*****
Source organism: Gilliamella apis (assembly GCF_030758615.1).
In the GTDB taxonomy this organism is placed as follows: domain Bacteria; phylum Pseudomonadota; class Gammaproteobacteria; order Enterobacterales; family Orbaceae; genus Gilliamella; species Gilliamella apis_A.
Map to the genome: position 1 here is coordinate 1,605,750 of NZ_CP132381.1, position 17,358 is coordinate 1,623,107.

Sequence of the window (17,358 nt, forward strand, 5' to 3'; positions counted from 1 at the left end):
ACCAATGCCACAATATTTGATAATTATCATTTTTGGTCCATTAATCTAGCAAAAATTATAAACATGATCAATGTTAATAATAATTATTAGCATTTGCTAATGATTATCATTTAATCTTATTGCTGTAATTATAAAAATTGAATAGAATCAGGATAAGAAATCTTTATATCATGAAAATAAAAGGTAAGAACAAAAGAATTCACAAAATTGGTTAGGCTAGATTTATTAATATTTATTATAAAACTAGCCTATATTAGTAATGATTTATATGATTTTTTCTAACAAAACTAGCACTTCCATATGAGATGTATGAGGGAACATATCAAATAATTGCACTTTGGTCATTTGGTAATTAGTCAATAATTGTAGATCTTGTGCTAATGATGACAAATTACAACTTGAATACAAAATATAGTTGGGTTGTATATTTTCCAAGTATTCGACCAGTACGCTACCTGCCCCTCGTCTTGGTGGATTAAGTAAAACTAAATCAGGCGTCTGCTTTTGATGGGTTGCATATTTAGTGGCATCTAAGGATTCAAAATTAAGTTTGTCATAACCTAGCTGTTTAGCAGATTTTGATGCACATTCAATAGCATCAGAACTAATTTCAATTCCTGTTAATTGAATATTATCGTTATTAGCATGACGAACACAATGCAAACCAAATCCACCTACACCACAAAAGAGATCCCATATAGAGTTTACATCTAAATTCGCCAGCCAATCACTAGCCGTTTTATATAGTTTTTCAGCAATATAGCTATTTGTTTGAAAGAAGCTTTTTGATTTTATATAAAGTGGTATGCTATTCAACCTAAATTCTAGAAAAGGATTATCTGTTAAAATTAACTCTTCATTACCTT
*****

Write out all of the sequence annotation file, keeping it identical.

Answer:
Source organism: Gilliamella apis (assembly GCF_030758615.1).
In the GTDB taxonomy this organism is placed as follows: domain Bacteria; phylum Pseudomonadota; class Gammaproteobacteria; order Enterobacterales; family Orbaceae; genus Gilliamella; species Gilliamella apis_A.
Map to the genome: position 1 here is coordinate 1,605,750 of NZ_CP132381.1, position 17,358 is coordinate 1,623,107.

Sequence of the window (17,358 nt, forward strand, 5' to 3'; positions counted from 1 at the left end):
ACCAATGCCACAATATTTGATAATTATCATTTTTGGTCCATTAATCTAGCAAAAATTATAAACATGATCAATGTTAATAATAATTATTAGCATTTGCTAATGATTATCATTTAATCTTATTGCTGTAATTATAAAAATTGAATAGAATCAGGATAAGAAATCTTTATATCATGAAAATAAAAGGTAAGAACAAAAGAATTCACAAAATTGGTTAGGCTAGATTTATTAATATTTATTATAAAACTAGCCTATATTAGTAATGATTTATATGATTTTTTCTAACAAAACTAGCACTTCCATATGAGATGTATGAGGGAACATATCAAATAATTGCACTTTGGTCATTTGGTAATTAGTCAATAATTGTAGATCTTGTGCTAATGATGACAAATTACAACTTGAATACAAAATATAGTTGGGTTGTATATTTTCCAAGTATTCGACCAGTACGCTACCTGCCCCTCGTCTTGGTGGATTAAGTAAAACTAAATCAGGCGTCTGCTTTTGATGGGTTGCATATTTAGTGGCATCTAAGGATTCAAAATTAAGTTTGTCATAACCTAGCTGTTTAGCAGATTTTGATGCACATTCAATAGCATCAGAACTAATTTCAATTCCTGTTAATTGAATATTATCGTTATTAGCATGACGAACACAATGCAAACCAAATCCACCTACACCACAAAAGAGATCCCATATAGAGTTTACATCTAAATTCGCCAGCCAATCACTAGCCGTTTTATATAGTTTTTCAGCAATATAGCTATTTGTTTGAAAGAAGCTTTTTGATTTTATATAAAGTGGTATGCTATTCAACCTAAATTCTAGAAAAGGATTATCTGTTAAAATTAACTCTTCATTACCTT